One morning I was standing amid the blown-up storefronts and the broken buildings of Jadi Maiwand, the main shopping street before it became a battlefield, and I was trying to take it in when I suddenly had the sensation one sometimes feels in the tropics, believing that a rock is moving, only to discover it is a living thing perfectly camouflaged. They were crawling out to greet me: legless men, armless boys, women in tents. Children without teeth. Hair stringy and matted.
Help us, they said.
Help us. A woman appeared. I guessed it was a woman but I couldnt see her through her burqa. "Twelve years of schooling," she said, and she kept repeating the phrase like some mantra, like it would get her a job.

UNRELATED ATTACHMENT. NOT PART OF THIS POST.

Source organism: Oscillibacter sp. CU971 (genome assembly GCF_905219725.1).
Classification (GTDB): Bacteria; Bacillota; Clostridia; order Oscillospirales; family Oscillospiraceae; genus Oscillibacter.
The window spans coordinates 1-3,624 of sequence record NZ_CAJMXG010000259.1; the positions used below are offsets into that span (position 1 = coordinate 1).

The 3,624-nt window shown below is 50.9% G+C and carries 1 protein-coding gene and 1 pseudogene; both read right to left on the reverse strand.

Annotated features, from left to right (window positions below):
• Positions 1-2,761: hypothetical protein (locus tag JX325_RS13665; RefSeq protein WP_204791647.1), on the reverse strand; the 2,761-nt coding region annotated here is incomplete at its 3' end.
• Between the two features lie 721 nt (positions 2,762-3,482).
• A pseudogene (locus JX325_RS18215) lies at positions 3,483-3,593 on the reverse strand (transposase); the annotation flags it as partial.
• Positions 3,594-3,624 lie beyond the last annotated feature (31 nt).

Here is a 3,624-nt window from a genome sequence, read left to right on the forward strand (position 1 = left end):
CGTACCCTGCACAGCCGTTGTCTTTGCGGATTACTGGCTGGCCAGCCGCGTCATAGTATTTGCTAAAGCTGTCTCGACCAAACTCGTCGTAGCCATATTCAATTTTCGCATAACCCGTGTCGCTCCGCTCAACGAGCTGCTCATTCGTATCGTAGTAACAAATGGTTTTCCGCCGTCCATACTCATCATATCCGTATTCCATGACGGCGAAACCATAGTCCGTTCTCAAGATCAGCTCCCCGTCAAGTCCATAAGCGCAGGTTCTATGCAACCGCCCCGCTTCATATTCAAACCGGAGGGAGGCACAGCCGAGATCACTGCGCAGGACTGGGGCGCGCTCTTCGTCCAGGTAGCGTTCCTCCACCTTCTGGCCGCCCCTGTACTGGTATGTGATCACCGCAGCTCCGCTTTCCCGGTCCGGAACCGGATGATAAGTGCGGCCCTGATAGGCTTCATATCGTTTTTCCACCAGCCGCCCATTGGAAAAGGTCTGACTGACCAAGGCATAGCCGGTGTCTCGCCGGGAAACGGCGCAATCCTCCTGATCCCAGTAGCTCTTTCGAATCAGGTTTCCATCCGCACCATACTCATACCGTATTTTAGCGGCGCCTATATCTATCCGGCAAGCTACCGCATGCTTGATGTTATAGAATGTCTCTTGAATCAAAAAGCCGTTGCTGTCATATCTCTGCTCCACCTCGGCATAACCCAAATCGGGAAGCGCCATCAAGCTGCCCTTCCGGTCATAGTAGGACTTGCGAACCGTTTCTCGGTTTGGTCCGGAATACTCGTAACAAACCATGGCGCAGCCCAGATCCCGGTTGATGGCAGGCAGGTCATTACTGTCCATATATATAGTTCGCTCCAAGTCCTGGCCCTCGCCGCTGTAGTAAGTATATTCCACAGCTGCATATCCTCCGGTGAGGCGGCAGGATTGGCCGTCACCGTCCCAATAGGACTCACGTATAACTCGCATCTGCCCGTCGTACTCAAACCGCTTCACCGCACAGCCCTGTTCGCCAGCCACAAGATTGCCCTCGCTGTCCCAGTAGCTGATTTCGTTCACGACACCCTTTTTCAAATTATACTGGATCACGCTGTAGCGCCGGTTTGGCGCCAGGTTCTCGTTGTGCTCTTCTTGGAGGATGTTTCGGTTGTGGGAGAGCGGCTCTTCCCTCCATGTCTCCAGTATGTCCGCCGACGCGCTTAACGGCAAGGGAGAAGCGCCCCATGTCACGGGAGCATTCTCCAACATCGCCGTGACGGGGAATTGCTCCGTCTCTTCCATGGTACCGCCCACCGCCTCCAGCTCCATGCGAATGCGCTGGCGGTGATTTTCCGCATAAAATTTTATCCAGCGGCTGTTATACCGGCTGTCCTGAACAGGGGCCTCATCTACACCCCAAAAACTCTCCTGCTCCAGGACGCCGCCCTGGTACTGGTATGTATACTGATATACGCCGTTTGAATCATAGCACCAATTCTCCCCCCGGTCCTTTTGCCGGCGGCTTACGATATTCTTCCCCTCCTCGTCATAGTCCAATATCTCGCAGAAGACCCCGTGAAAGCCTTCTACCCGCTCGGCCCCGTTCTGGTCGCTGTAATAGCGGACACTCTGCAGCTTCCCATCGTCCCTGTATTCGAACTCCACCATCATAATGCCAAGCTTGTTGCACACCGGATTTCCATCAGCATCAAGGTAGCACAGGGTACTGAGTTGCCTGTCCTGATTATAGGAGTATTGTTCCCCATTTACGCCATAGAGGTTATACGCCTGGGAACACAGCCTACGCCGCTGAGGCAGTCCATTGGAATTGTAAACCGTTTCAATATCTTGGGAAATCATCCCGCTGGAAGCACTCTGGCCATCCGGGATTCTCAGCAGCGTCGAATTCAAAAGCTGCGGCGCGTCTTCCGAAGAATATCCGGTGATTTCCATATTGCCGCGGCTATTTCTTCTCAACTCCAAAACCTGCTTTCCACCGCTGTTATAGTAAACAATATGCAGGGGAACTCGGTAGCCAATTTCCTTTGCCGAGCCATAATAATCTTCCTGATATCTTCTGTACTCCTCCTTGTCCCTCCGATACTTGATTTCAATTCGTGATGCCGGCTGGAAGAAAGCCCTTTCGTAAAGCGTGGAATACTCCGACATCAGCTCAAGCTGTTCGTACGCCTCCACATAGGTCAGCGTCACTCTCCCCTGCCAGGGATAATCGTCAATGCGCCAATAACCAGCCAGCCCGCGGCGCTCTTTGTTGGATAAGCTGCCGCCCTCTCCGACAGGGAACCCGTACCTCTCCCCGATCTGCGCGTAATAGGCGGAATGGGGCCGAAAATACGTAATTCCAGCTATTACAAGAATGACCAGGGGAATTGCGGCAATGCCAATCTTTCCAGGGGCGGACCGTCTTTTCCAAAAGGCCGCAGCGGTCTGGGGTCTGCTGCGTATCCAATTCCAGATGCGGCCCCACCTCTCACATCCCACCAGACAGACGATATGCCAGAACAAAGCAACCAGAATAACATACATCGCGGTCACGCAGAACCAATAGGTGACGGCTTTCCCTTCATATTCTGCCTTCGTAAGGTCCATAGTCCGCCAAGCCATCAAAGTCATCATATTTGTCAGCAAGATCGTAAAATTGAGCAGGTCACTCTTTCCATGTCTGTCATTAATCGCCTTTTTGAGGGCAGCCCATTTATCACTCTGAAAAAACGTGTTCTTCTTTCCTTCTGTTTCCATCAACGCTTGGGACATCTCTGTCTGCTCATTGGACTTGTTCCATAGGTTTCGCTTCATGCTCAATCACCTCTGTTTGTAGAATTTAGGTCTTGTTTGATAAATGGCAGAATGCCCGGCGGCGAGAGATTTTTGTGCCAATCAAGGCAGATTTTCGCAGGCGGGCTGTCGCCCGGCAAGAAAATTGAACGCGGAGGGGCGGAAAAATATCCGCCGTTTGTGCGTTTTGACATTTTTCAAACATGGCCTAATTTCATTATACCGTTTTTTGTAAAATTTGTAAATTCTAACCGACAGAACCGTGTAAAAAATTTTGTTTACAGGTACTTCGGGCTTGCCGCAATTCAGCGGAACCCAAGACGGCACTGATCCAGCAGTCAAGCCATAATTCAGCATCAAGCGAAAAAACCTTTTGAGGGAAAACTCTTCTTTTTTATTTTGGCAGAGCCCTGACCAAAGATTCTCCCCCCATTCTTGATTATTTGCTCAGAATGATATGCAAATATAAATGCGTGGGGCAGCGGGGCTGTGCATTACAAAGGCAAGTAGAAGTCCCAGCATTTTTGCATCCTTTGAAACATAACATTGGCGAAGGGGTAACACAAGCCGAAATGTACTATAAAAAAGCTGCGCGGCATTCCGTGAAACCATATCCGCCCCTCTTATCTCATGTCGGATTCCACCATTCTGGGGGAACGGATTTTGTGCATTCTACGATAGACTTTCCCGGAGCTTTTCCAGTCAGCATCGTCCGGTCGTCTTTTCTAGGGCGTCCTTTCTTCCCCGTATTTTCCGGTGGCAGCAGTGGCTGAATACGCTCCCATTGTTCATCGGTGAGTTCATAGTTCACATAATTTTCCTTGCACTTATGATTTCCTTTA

For the first time I was talking to a woman I couldnt see. I could trace the words as they exited the vent, watch the fabric flutter as she breathed and spoke. But no face. No mouth. "Twelve years of schooling," she said. She had a name, Shah Khukhu, fifty, a mother of five, missing a finger and a leg. She was hiking up her burqa to show me.
*A burqua is a head-to-toe garment worn by women.
Excerpted from The Forever War by Dexter Filkins Copyright © 2008 by Dexter Filkins. Excerpted by permission of Knopf, a division of Random House, Inc. All rights reserved. No part of this excerpt may be reproduced or reprinted without permission in writing from the publisher.
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